How Can I Help? Pt.1
The daily average reading of carbon in the atmosphere of planet earth reads as of this writing in January 2022 at 419.08 ppm, far past the 350 ppm deemed as the safe upper limit by scientists. This continued dumping of over 43 billion tons of carbon dioxide into our atmosphere each year has accelerated melting of the ice caps and heating of the oceans and temperatures, fanning forest fires, more intense storms, and more dangerous droughts. It's easy, as a citizen, to feel both overwhelmed and helpless since much of the problem seems both abstract and beyond our ability to effect change.
Nothing could be further from the truth.
Whereas individually, humans have a wide range of talents and abilities, collectively, we have been able to accomplish astounding things. Just look at the smart phone in your pocket and remember that forty years ago it was an anomaly to have a personal computer in the home. One hundred years ago we didn't even have television.
There are so many things on different levels that all of us can do to mitigate our carbon footprint. Here is the first post in a three-part series to highlight some of the most effective measures each of us can take:
Put Your Money Where The Planet's Future Lives
Green Dreamer offers a comprehensive list of environmental and conservation groups where you can donate money or volunteer time here. From the NRDC which tries to examine and effect change on the root causes of environmental problems to Conservation International which has fought to protect over 601 hectares of land and marine areas to 350.org which organizes activists at a grassroots level and lobbies politicians for laws and ordinances to reduce plastic waste and oppose gas, oil, and coal projects, Green Dreamer covers all the well established bases. Even small amounts are appreciated. There are billions of people on the planet. Small amounts spread over lots of people add up.
If you live in California, CalRecycle's website will inform you what you can and cannot recycle and offers links to places where you can recycle E-waste (electronics) and hazardous waste such as batteries, hypodermic needles, break fluid, and anti-freeze. Remember that glass, paper, and metal are all highly recyclable, whereas plastic is not. Only 7% of the plastic ever made gets recycled. Much of the rest winds up in landfills, burn pits which cause respiratory illnesses in surrounding low income communities (because you don't see burn pits in Malibu or Beverly Hills), or floating in the Great Garbage Patch in the Pacific Ocean. If you want to learn more about what materials are truly sustainable, our blog post covering this topic is linked below.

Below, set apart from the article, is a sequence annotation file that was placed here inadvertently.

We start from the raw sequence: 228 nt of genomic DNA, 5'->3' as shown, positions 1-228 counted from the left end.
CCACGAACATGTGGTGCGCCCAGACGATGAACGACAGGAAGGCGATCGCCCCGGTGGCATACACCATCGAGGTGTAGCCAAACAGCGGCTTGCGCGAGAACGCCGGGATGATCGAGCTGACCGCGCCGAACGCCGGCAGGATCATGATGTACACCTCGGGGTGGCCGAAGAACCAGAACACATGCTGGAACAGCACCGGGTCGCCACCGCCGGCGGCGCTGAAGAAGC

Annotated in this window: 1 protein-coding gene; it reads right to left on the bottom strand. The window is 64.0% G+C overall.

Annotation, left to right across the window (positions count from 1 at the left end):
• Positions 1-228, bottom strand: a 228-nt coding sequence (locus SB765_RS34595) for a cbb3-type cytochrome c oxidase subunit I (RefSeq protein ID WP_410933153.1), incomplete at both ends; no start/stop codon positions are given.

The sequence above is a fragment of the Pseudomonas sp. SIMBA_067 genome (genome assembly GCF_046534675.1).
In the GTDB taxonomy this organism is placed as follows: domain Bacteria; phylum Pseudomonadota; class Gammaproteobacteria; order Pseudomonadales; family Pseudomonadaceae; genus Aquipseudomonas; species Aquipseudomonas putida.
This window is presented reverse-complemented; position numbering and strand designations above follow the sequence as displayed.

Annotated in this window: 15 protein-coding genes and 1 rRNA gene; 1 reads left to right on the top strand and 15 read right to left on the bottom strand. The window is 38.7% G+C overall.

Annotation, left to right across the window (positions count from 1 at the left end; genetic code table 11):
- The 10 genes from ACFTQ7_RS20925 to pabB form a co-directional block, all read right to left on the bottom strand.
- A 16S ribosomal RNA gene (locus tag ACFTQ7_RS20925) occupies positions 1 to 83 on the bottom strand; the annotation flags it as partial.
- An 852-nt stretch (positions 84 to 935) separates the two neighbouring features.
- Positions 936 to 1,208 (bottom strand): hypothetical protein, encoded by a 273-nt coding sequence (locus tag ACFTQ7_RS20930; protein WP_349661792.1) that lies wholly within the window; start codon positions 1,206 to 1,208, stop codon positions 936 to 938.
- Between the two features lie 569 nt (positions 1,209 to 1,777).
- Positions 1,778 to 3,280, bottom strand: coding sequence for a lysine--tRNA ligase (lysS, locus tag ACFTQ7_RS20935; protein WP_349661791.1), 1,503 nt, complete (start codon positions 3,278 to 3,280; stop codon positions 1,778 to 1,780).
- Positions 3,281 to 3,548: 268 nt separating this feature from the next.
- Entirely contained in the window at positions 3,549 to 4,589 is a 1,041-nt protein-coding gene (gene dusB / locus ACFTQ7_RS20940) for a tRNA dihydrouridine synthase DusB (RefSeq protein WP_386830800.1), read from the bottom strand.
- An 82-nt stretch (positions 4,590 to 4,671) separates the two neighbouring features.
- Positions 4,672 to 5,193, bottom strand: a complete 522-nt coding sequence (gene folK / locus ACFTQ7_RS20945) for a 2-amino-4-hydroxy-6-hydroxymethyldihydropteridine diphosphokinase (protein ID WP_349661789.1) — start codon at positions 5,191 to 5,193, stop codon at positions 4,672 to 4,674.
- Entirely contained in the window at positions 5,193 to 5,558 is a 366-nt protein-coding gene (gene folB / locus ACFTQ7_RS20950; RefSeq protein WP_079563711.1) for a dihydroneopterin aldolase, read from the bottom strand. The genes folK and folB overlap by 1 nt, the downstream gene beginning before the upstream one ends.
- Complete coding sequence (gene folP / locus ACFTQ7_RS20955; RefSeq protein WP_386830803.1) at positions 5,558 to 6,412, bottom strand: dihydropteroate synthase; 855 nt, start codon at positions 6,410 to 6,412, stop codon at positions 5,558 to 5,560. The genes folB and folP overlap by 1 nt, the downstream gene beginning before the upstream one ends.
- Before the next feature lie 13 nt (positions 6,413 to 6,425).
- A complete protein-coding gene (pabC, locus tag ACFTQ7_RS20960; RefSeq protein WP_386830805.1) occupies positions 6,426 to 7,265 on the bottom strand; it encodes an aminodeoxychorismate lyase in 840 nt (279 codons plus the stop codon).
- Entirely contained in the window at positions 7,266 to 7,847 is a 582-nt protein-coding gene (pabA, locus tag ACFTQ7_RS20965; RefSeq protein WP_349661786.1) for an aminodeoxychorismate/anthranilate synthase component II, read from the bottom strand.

Now required by law in California, all residential and commercial communities are required to compost organic waste. From the CalRecycle Website: “Organic waste” includes food, green material, landscape and pruning waste, organic textiles and carpets, lumber, wood, paper products, printing and writing paper, manure, biosolids, digestate, and sludges. Since landfills are the third largest source of methane gas in California, and organic items like food scraps, yard trimmings, and paper and cardboard products constitute half of what is dumped in landfills, reducing this organic waste will have the fastest impact on reducing carbon emissions. You can also compost at home and use that rich soil for your garden and potted plants. Don't be surprised if you suddenly find volunteer produce growing out of the bin. It's also a great science project if you have kids and want to watch earthworms aerate your soil.
This week covered some of the smaller gestures that each of us can make to help green the planet. Next week we'll delve into some pricier steps. PopUp CleanUP cares about sustainability and the health and future of our planet.